If you are looking for a curated selection of diverse baby books to read to your little ones (or to gift to a new parent) we’ve got your covered with this terrific list! Check out our diverse board book selections and find some new titles that will get two trunks up from your children!Read More
Looking for an amazing children’s book about empathy, one that touches on compassion, kind words, giving and gratitude? We’ve got just the book for you — it is all those things rolled into one incredible story!!
One of the Most Perfect Children’s Books About Empathy
So totally in love with this one, you guys. What is Given From the Heart is simply PHENOMENAL. It is powerful and beautiful and the most tender and perfect ode to kindness - one of the best kids’ books I’ve read in a long time, especially if you are looking for fabulous children’s books about empathy. If you’ve followed me for a while, you know I love to showcase what I call “books for better” (#booksforbetter) here on Happily Ever Elephants. Well, What is Given from the Heart, the fabulous new book by the late Patricia C. McKissack and illustrated by April Harrison, is the epitome of this phrase. This is one of McKissack’s last books -- and it’s such a perfect one to highlight. It is an absolute must for everyone - I’d say kindergarten or first grade on up. It would make an incredible read aloud for upper elementary, middle school and high school aged children. Why? Check it out!
In What is Given from the Heart, James Otis and his Mama don’t have much. His father died, they lost their farm, and when Christmas rolls around, there isn’t much to open. It’s been a rough couple of months for sure, but they have their health and strength, so Mama says they are blessed. On the Sunday before Valentine’s Day, their reverend makes an announcement during services: the Temple family has lost everything in a fire, and everyone will make a Love Box containing whatever they think might be helpful to the family. James Otis wonders hard - what should he give that the family will like? What would a little girl named Sarah want from him, a boy who has so little? James Otis thinks and thinks, and he suddenly comes up with an idea. It certainly comes from the heart - but will it be enough?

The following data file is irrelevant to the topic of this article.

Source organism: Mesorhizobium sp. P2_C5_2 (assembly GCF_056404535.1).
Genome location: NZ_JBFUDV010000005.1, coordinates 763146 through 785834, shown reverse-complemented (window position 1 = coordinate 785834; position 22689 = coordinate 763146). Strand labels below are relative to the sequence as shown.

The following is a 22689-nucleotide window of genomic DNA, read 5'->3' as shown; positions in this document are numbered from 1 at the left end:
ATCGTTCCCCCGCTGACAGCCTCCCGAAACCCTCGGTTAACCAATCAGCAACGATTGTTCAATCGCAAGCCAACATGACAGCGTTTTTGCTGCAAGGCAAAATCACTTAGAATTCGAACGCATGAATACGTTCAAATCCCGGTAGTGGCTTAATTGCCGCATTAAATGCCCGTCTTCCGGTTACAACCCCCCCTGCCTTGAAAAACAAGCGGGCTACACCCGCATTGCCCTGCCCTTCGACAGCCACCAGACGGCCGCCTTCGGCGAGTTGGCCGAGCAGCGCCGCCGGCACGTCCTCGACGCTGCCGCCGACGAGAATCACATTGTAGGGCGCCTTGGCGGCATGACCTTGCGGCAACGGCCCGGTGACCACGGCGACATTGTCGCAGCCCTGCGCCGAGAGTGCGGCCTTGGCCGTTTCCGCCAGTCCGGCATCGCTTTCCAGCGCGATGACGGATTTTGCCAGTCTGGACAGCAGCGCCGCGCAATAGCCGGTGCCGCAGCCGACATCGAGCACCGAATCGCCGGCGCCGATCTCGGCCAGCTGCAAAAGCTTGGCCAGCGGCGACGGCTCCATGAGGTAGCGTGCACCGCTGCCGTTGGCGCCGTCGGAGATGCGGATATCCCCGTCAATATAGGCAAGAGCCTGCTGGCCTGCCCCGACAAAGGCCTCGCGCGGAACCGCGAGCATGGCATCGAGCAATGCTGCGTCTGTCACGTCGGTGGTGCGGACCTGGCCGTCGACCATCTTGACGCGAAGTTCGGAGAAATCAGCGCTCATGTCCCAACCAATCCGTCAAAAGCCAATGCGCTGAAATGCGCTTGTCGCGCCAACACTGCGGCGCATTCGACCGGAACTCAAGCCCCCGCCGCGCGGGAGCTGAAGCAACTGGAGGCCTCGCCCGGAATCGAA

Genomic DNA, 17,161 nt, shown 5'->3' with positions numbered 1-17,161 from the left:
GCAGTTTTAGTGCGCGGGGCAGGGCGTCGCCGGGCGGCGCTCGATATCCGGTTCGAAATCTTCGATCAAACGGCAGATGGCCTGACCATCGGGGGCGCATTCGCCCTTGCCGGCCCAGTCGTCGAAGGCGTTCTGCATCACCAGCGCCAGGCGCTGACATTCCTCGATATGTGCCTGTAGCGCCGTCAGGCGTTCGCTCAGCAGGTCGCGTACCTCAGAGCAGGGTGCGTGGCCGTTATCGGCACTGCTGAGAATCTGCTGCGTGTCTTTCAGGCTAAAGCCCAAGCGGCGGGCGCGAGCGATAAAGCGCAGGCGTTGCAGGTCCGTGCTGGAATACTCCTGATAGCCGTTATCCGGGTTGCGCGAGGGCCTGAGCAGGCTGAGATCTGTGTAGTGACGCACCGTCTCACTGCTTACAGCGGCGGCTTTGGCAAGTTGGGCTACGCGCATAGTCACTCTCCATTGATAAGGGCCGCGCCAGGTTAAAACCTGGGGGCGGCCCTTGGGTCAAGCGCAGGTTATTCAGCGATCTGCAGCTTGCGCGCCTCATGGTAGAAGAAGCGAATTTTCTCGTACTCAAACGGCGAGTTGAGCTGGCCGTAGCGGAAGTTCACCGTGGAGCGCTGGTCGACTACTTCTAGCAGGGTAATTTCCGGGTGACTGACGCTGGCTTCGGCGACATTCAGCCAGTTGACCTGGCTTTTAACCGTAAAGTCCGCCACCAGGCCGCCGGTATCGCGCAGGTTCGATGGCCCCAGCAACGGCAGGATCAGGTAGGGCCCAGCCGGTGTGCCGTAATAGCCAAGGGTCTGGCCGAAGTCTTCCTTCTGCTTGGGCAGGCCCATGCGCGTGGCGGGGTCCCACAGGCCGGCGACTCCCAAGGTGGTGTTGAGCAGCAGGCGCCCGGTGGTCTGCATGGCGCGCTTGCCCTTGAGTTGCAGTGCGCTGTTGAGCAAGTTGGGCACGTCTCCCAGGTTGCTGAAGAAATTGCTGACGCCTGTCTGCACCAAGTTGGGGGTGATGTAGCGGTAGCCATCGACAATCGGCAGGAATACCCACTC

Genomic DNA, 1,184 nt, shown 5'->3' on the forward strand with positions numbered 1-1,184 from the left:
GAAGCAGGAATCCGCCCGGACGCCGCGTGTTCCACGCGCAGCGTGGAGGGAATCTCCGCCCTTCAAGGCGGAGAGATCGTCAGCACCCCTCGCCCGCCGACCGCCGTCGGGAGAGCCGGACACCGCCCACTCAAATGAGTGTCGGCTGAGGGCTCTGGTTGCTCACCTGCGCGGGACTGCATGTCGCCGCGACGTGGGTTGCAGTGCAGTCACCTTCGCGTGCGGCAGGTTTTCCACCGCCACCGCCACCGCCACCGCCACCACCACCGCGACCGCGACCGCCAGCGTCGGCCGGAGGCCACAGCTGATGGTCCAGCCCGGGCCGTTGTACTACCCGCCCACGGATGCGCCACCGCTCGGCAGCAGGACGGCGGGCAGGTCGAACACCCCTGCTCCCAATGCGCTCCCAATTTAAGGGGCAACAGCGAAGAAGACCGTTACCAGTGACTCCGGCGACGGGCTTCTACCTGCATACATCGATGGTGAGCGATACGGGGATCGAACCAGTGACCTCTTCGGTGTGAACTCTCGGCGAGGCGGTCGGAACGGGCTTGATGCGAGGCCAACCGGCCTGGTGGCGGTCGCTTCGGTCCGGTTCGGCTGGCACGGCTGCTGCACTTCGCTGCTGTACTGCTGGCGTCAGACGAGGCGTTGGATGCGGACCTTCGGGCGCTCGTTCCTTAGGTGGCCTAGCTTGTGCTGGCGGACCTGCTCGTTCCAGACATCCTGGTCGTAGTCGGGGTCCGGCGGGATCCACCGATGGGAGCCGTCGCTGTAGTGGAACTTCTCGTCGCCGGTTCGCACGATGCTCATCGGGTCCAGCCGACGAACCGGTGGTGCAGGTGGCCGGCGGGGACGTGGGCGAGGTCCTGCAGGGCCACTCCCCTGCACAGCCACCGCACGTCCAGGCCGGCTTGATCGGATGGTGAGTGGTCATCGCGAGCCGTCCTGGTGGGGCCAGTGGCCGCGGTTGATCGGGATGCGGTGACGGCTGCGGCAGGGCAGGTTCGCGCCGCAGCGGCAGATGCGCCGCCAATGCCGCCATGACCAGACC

Empathy? Check. Kindness? Check. Generosity? Check. Compassion? Check, check, check. My goodness. To say this book is extraordinary doesn’t even do it justice. In my eyes, it’s sheer perfection. It teaches every human being, no matter how old or how young, that even those who have so very little still have so much to offer to others. Sharing from the heart is inherently good, and McKissack’s narrative powerfully conveys how generosity and compassion can change lives. Though the narrative touches on challenging issues - from the death of a parent to poverty - the story never takes a downward spiral. Instead it is uplifting and poignant, celebrating life, ingenuity and the spirit of giving on each and every page. And those illustrations. Breathtaking! Harrison captured the essence of McKissack’s words perfectly with exquisite illustrations that elevate the text and so beautifully dignify the characters. I simply cannot rave about this one enough. It is pitch perfect and a must read for every child, even those of you with tweens and high schoolers. If you are looking for the perfect children’s book about empathy, this is the one for you!
Books like What is Given From the Heart are why I believe words can truly change worlds. Simply put: What is Given from the Heart is a masterpiece by a brilliant writer who will be so very missed. “What is given from the heart reaches the heart.” There are no truer words than those, and there is no more stunning story than this.